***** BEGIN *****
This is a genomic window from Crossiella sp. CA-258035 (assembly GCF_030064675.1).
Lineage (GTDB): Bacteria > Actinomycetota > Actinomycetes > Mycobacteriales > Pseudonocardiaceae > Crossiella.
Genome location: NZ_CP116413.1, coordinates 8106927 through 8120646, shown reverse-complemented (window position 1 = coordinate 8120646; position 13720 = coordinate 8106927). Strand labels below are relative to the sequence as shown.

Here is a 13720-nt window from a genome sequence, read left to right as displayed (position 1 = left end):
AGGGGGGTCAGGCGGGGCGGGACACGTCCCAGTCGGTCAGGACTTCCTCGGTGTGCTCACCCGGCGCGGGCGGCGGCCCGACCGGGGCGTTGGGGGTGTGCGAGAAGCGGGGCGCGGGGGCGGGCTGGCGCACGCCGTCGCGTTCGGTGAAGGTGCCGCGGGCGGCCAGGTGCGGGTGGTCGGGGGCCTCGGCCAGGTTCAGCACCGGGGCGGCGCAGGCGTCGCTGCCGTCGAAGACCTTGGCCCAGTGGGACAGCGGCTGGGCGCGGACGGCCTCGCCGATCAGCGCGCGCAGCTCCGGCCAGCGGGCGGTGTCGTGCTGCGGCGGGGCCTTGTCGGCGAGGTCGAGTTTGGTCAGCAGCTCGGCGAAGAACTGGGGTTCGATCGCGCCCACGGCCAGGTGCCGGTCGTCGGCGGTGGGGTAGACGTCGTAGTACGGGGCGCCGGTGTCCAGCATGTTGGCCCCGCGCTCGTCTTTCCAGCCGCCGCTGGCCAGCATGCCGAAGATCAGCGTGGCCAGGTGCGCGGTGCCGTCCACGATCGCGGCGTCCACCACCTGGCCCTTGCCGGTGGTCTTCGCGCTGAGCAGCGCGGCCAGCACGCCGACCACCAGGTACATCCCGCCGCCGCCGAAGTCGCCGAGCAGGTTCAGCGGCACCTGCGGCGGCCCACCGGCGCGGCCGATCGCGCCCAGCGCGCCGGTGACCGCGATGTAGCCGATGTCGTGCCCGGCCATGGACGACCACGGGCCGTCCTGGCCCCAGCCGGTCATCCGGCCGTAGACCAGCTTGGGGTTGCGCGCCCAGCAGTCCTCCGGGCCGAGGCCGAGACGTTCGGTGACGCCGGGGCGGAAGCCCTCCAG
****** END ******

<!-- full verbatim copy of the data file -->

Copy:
This is a genomic window from Crossiella sp. CA-258035 (assembly GCF_030064675.1).
Lineage (GTDB): Bacteria > Actinomycetota > Actinomycetes > Mycobacteriales > Pseudonocardiaceae > Crossiella.
Genome location: NZ_CP116413.1, coordinates 8106927 through 8120646, shown reverse-complemented (window position 1 = coordinate 8120646; position 13720 = coordinate 8106927). Strand labels below are relative to the sequence as shown.

Here is a 13720-nt window from a genome sequence, read left to right as displayed (position 1 = left end):
AGGGGGGTCAGGCGGGGCGGGACACGTCCCAGTCGGTCAGGACTTCCTCGGTGTGCTCACCCGGCGCGGGCGGCGGCCCGACCGGGGCGTTGGGGGTGTGCGAGAAGCGGGGCGCGGGGGCGGGCTGGCGCACGCCGTCGCGTTCGGTGAAGGTGCCGCGGGCGGCCAGGTGCGGGTGGTCGGGGGCCTCGGCCAGGTTCAGCACCGGGGCGGCGCAGGCGTCGCTGCCGTCGAAGACCTTGGCCCAGTGGGACAGCGGCTGGGCGCGGACGGCCTCGCCGATCAGCGCGCGCAGCTCCGGCCAGCGGGCGGTGTCGTGCTGCGGCGGGGCCTTGTCGGCGAGGTCGAGTTTGGTCAGCAGCTCGGCGAAGAACTGGGGTTCGATCGCGCCCACGGCCAGGTGCCGGTCGTCGGCGGTGGGGTAGACGTCGTAGTACGGGGCGCCGGTGTCCAGCATGTTGGCCCCGCGCTCGTCTTTCCAGCCGCCGCTGGCCAGCATGCCGAAGATCAGCGTGGCCAGGTGCGCGGTGCCGTCCACGATCGCGGCGTCCACCACCTGGCCCTTGCCGGTGGTCTTCGCGCTGAGCAGCGCGGCCAGCACGCCGACCACCAGGTACATCCCGCCGCCGCCGAAGTCGCCGAGCAGGTTCAGCGGCACCTGCGGCGGCCCACCGGCGCGGCCGATCGCGCCCAGCGCGCCGGTGACCGCGATGTAGCCGATGTCGTGCCCGGCCATGGACGACCACGGGCCGTCCTGGCCCCAGCCGGTCATCCGGCCGTAGACCAGCTTGGGGTTGCGCGCCCAGCAGTCCTCCGGGCCGAGGCCGAGACGTTCGGTGACGCCGGGGCGGAAGCCCTCCAG